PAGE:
From left Moore County farmer Billy Carter Washington County farmer Beth Foster and Yadkin County farmer Kevin Matthews

From left, Moore County farmer Billy Carter, Washington County farmer Beth Foster and Yadkin County farmer Kevin Matthews.

North Carolina farmers discuss job's challenging rewards

In a lively panel discussion “Farm Families: Preparing for the Future” at this year’s Agricultural Development Forum held during the Southern Farm Show in Raleigh Feb. 4,  three North Carolina farmers discussed the challenges they face on the farm.

In a lively panel discussion “Farm Families: Preparing for the Future” at the Agricultural Development Forum held during the Southern Farm Show in Raleigh Feb. 4,  three North Carolina farmers discussed the challenges they face on the farm.

Panelists Kevin Matthews of Yadkin County, Billy Carter of Moore County and Beth Foster of Washington County all agreed that a key to handling the challenges is to be involved in commodity groups and farm organizations such as Farm Bureau. They say farmers must be involved in shaping public policy and through it all they must focus on faith and family.

All three hope their children will return to the farm if that’s what they want to do. And all three are working to make sure their farms will be there for their children if they choose to stay on the farm.

Foster discussed the challenges of work-life balance. She farms with her father in Washington County and Tyrell County, and her husband Bryan also farms his own operation which is separate from her farm. Beth and Bryan Foster have three children, Peyton, age 12, Clara Tate, age 9 and Henry, age 3. Beth and her father farm 8,000 acres of cotton, corn, wheat and milo near Roper, N.C.

“It’s tough keeping a balance,” Foster said. “I enjoy my work, but I also have three children. You get a lot of second chances in life, but raising your children is not one of those. When it’s done, it’s done.”

Foster said commitment to the children comes first for both her and Bryan. The good thing, she stressed, is that farming allows her to bring her children to work with her on the farm. “That’s the part of farm family that I love. We can all do things together,” Foster said.

“My husband and I both take very seriously the foundation we are setting for our children. We show them how to work, but we also don’t work so much that we take away from our time with them because that time of going to the ball game or that time of going to church together is worth much more than money.”

Carter said that two of his children have expressed interest in returning to the farm. He said his primary challenge is to create a situation where that opportunity exists for them, but he doesn’t want them to forsake other opportunities. Like Foster, Carter said work-life balance is critical.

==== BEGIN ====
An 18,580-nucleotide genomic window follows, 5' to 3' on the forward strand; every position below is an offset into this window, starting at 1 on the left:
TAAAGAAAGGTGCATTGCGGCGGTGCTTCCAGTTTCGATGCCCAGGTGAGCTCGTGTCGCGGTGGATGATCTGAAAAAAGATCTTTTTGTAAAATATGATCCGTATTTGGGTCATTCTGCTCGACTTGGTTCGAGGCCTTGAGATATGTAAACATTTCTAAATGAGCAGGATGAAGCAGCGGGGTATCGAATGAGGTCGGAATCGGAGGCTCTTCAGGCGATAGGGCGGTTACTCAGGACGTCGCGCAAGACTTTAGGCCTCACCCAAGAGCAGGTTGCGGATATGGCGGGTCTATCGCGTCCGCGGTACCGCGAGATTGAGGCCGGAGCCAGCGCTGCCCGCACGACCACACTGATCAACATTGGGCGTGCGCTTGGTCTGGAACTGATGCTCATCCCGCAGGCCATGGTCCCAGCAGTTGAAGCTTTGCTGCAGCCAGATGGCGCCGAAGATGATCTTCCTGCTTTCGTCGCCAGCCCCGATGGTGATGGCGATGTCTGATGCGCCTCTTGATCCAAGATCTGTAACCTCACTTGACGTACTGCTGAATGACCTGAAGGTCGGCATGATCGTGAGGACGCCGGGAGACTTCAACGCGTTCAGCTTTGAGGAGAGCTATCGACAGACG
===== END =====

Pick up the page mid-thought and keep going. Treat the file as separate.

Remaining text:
“It is something we consciously talk about as a family. We make an effort to be in church three times a week.  We want to make sure our children are involved with music lessons and sports,” he said.

Matthews stressed the importance of family and his Christian faith for success on the farm. “You have to do a lot praying. It doesn’t matter if its weather or policy, you have to have faith,” he said. Matthews and wife Cindy have three children.

When it comes to public policy, all thee agreed that the Waters of the U.S. Rule finalized by the Army Corps of Engineers and the Environmental Protection Agency is their greatest regulatory challenge they face. The American Farm Bureau Federation notes that the rule poses a serious threat to farmers, ranchers and private landowners by permitting EPA to regulate well beyond limits authorized by Congress and affirmed by the Supreme Court. The rule significantly expands the scope of “navigable water” subject to Clean Water Act jurisdiction.

“This thing is dangerous,” Matthews said of the Waters of the U.S. Rule.

Because of every increasing regulation, Matthews, Carter and Foster are all active in public policy, from the county level on up to Washington, D.C. They all say it is critical to form strong working relationships with elected representatives early on.

“Be involved in organizations that speak for you,” Carter advised. “When you have an issue, be prepared to speak. The cardinal rule of being engaged with any legislative official is the first time you interact with them, don’t begin with a complaint. You need to be engaged with people prior to that,” he said.

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